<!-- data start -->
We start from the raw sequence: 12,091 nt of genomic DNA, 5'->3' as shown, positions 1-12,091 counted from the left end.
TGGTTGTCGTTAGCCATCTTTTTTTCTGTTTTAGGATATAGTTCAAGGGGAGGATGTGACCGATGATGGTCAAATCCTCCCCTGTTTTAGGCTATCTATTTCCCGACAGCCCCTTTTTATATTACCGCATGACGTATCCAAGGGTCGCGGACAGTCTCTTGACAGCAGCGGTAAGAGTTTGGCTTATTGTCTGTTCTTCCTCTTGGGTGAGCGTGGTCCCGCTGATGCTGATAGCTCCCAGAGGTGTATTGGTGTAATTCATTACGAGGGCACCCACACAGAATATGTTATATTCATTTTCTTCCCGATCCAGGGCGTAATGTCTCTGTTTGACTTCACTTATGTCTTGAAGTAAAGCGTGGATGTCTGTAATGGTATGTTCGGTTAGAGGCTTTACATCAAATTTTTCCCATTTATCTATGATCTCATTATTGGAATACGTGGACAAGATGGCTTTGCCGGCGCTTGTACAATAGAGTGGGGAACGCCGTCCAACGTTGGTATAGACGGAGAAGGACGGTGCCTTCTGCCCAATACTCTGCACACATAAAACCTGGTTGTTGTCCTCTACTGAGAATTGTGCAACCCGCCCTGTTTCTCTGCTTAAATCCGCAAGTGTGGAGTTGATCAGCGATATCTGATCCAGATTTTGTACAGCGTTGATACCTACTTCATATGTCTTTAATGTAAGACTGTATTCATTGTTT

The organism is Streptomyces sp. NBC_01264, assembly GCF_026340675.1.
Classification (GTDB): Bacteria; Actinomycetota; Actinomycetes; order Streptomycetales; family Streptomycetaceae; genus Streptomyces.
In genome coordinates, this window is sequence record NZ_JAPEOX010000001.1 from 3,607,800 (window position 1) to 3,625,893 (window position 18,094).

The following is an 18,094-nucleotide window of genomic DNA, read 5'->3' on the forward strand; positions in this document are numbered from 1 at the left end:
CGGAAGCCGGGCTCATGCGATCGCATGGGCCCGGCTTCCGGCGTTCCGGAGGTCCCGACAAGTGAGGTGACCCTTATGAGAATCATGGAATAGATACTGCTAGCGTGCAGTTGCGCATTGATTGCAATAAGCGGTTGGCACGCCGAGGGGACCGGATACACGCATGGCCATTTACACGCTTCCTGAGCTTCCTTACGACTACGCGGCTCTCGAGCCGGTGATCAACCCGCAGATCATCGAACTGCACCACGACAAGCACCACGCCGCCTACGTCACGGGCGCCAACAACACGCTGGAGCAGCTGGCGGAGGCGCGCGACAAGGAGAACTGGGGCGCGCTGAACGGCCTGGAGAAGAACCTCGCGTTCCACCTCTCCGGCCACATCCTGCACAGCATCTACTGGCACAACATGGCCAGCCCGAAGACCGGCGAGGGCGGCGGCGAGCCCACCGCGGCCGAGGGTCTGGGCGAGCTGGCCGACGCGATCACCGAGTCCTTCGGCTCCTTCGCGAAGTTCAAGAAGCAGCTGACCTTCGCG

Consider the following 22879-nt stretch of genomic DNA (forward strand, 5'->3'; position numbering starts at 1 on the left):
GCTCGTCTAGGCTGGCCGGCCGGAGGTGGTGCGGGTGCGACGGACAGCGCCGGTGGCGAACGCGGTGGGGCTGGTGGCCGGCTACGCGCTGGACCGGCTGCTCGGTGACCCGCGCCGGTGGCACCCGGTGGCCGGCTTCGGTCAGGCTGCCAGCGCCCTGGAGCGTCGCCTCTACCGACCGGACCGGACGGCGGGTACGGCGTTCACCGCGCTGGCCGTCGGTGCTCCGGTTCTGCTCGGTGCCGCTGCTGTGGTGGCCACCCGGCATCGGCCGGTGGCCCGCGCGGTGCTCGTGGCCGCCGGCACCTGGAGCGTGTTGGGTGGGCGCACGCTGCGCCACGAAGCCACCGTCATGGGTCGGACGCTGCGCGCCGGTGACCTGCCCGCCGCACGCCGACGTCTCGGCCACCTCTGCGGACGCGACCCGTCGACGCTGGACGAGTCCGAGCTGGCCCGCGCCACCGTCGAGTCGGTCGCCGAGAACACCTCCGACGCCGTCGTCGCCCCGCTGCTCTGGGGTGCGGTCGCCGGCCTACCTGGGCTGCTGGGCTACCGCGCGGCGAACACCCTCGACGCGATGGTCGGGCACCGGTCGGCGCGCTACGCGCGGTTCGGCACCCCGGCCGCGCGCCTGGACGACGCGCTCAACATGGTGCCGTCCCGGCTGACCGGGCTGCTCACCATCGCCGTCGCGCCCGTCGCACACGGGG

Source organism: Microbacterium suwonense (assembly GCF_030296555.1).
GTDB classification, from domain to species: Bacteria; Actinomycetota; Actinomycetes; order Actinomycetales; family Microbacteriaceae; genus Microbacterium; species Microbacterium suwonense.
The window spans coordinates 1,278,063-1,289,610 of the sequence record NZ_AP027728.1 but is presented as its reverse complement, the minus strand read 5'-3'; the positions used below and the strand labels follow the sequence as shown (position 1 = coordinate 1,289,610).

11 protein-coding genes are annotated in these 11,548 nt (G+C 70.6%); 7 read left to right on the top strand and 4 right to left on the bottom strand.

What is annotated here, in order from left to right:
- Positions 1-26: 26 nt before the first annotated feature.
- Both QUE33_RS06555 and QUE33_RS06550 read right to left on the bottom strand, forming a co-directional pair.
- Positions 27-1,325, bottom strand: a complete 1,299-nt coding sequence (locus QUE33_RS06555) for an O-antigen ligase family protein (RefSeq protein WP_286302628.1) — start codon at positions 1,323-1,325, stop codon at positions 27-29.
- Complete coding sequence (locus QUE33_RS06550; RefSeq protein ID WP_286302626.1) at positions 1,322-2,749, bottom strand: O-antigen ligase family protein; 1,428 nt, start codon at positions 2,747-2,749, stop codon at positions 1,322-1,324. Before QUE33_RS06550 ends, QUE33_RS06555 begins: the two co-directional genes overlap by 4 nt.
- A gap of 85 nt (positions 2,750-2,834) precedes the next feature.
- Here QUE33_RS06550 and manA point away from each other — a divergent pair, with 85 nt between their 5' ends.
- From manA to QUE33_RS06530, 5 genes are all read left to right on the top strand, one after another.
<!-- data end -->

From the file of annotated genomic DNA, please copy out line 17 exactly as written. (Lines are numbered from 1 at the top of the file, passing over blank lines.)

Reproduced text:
- Positions 27-1,325, bottom strand: a complete 1,299-nt coding sequence (locus QUE33_RS06555) for an O-antigen ligase family protein (RefSeq protein WP_286302628.1) — start codon at positions 1,323-1,325, stop codon at positions 27-29.